District 14 representative touches upon controversial topics at GOP gathering

State Rep. Scoggins discusses abortion, school taxes

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When the Georgia Senate passed House Bill 481 — also known as the Living Infants Fairness and Equality (LIFE) Act, yet more commonly referred to as the “heartbeat bill” — on Friday, District 14 State Rep. Mitchell Scoggins (R, Cartersville) found himself seated between two female legislators. 

One was a Republican, the other a Democrat. 

“She hit me on the arm when we passed the abortion bill and she said ‘We’ve got you,’” Scoggins said of the Democratic lawmaker. “So they actually think they’re going to take over the State House in 2020.”

The first-year legislator recounted Friday’s contentious General Assembly gathering at Saturday’s Bartow County Republican Party monthly meeting.  

Indeed, Scoggins said a quartet of bills from the 2019 legislative session — that aforementioned heartbeat bill, a proposal to wrest control of Hartsfield-Jackson Atlanta International Airport from the City of Atlanta, legislation seeking to overhaul the State’s voting procedures and a bill that would officially codify “hate crimes” under Georgia law — have galvanized Democrats in both chambers under the Gold Dome.

“They think those four bills are going to get them,” he said. “And that’s what the Speaker has been beating down on us, trying to get our fundraisers going so that we’re ready.”

While Bartow County may not find itself engulfed in a “blue wave” next year, Scoggins said the State House very well could be up for grabs. 

“The Senate has a little more flexibility than we do, but we lost nine seats, four of them in Cobb County,” he said. “And Cobb County’s the one that started the Republican Party [movement] in the early ‘90s, and now they’ve flipped.”

HB 481 would effectively ban abortions throughout Georgia after a fetus’ heartbeat can be detected, with exceptions for pregnancies resulting from rape and/or incest, or circumstances in which “a medical emergency existed” or it is determined that a woman has “a medically futile pregnancy.”

After the Senate approved the proposed legislation 34-18 Friday, the controversial bill will return to the State House early this week. 

“It does have to come back to the House, either on Monday or Tuesday,” Scoggins said. “I think we’ll get it done.”

On the subject of local controversial issues, Scoggins spoke at length about proposed legislation that would make senior school tax relief a ballot item for next year’s general election.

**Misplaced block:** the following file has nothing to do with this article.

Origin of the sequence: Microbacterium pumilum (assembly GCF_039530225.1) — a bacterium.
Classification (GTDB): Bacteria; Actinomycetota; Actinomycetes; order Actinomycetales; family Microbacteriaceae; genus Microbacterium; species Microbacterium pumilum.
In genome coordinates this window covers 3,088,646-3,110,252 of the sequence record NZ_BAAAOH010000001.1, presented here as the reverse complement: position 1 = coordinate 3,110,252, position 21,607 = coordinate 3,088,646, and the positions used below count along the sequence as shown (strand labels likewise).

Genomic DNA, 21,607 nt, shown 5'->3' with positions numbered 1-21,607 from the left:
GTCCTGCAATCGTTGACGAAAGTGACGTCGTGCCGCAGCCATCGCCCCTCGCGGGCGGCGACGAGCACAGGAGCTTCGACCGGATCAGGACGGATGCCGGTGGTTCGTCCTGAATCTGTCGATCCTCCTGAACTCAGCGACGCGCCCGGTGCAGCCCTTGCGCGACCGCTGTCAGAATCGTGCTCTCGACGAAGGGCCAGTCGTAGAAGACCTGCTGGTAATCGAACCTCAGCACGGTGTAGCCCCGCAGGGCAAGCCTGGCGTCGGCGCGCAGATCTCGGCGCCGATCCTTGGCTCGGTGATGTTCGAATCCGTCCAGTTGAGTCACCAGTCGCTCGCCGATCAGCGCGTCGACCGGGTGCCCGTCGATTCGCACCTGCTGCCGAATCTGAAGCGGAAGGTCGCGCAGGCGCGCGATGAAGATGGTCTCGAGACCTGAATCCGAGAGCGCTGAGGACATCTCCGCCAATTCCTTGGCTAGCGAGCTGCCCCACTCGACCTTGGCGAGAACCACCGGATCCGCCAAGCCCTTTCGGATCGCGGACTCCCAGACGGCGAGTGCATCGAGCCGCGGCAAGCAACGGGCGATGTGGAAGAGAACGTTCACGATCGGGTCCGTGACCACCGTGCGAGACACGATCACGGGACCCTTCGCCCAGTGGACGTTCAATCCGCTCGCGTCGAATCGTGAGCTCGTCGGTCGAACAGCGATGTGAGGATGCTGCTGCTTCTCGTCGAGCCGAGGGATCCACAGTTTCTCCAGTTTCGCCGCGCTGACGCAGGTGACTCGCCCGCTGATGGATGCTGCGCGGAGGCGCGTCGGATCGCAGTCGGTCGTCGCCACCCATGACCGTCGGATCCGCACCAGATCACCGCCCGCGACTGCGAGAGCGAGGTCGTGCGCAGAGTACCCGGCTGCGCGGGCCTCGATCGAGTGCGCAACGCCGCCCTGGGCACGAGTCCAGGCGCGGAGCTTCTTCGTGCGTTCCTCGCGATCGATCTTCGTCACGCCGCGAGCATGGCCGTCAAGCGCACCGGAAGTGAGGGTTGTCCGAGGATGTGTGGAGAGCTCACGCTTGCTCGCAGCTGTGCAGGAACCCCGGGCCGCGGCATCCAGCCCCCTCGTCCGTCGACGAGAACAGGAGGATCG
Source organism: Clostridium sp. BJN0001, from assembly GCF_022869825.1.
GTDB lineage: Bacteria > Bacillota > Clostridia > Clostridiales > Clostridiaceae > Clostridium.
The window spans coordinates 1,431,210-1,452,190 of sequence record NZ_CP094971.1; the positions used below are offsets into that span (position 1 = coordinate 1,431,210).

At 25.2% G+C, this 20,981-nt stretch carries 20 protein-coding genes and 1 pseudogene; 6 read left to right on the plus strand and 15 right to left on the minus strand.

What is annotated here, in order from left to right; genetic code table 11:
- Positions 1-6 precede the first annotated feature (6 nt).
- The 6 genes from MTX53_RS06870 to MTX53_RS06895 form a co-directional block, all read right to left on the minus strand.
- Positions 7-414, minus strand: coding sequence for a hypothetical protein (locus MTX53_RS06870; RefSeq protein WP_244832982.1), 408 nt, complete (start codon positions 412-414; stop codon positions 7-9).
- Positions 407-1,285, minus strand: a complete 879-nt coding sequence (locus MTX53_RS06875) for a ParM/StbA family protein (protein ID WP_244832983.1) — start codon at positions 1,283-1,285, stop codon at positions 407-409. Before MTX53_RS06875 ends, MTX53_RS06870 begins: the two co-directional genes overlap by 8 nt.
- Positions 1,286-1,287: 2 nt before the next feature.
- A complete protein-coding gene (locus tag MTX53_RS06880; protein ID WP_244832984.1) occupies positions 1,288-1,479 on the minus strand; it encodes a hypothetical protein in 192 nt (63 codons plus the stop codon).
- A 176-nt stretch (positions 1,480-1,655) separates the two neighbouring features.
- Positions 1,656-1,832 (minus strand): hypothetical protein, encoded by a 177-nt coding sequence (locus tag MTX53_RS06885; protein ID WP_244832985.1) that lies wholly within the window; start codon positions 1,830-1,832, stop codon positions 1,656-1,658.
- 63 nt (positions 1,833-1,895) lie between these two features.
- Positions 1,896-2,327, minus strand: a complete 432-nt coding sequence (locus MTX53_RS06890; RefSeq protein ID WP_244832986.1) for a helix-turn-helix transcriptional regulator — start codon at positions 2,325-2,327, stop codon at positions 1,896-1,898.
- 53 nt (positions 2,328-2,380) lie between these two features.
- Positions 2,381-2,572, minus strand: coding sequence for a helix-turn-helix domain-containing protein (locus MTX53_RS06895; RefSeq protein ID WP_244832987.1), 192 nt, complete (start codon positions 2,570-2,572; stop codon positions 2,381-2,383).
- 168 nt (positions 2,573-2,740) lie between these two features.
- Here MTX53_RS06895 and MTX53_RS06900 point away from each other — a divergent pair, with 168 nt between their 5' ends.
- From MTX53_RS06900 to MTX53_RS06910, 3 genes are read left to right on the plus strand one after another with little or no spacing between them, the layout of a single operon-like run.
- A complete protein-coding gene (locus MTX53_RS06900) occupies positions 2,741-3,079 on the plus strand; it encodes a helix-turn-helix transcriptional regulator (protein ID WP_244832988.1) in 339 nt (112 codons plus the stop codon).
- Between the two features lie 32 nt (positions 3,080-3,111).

“We did drop the Bartow County Schools senior tax exemption bill, local legislation last week that was read for the first time on Friday,” he said. “The City one is being dropped on Monday … you have to do two, because there are two different school systems that we’re dealing with.”

Under the proposal, residents ages 65-69 would see 50 percent of their school taxes relieved, while those between the ages of 70-79 would see 75 percent relieved. Residents over the age of 80 would receive a total abatement and would not have to pay any school taxes. 

Scoggins said there will be a $500,000 cap. “Anything over that,” he said, “you’ll still have to pay regular taxes on it, at the regular rate.” 

If the legislative proposal is approved, the issue of senior school tax relief would come before Bartow voters in November 2020.

“Our intentions are just to get it on for a vote. That’s what we told the people we were going to do and we had a lot of people ask us about it in our campaign,” Scoggins said. “We can’t do it just by the stroke of a pen, we have to let people vote on it … that is the most fair way to do anything."

Scoggins addressed the Cartersville School Board, which signed a resolution Thursday clearly expressing opposition to the proposed senior tax exemptions.

“We knew that going in, that they had already voiced their opinion,” he said. “I don’t know how much they will actually work against it … but we couldn’t do the County and not do the City. It wouldn’t be fair, or vice versa. It had to be for everybody, and that was our intentions. If it doesn’t pass, so be it. But we had to give everybody an opportunity, in the whole county, to vote. Seniors in the City want it, just like seniors in the County want it.”

Scoggins noted that there’s a possibility the legislation could pass in the County but falter in the City — or, perhaps, the other way around. But with the proposed exemptions not taking effect until Jan. 1, 2021, he nonetheless said the local school systems have plenty of time to prepare. 

“We don’t think it’s going to impact the schools very much,” he said. “We think it’s going to be very little, because I think that the tax digest grew 8 percent last year and it looks like another 8 percent growth in the county taxes again [this year.]”

On the local level, Scoggins said the exemptions proposal has solid support from himself, District 15 State Rep. Matthew Gambill (R, Cartersville) and District 16 State Rep. Trey Kelley (R, Cedartown.)

“[District 14 State Senator] Bruce Thompson has said that he will sign the bills, but we don’t know if [District 52 State Senator] Chuck Hufststeler will sign or not, we haven’t talked to him yet,” Scoggins said.

Pending the issue makes it to the ballot, Scoggins said he’s optimistic that the local electorate will approve the senior tax relief item. 

“We’ve kind of got a combination of Paulding County and Cherokee counties, and kind of looked at their systems and tried to get something we thought would work here and be very effective for the seniors and [have] the least impact on the schools,” he said. “We hope we’ve reached a solution that the seniors will like and the school systems can live with — they might not like it, but they can live with it — and we’ll be OK.”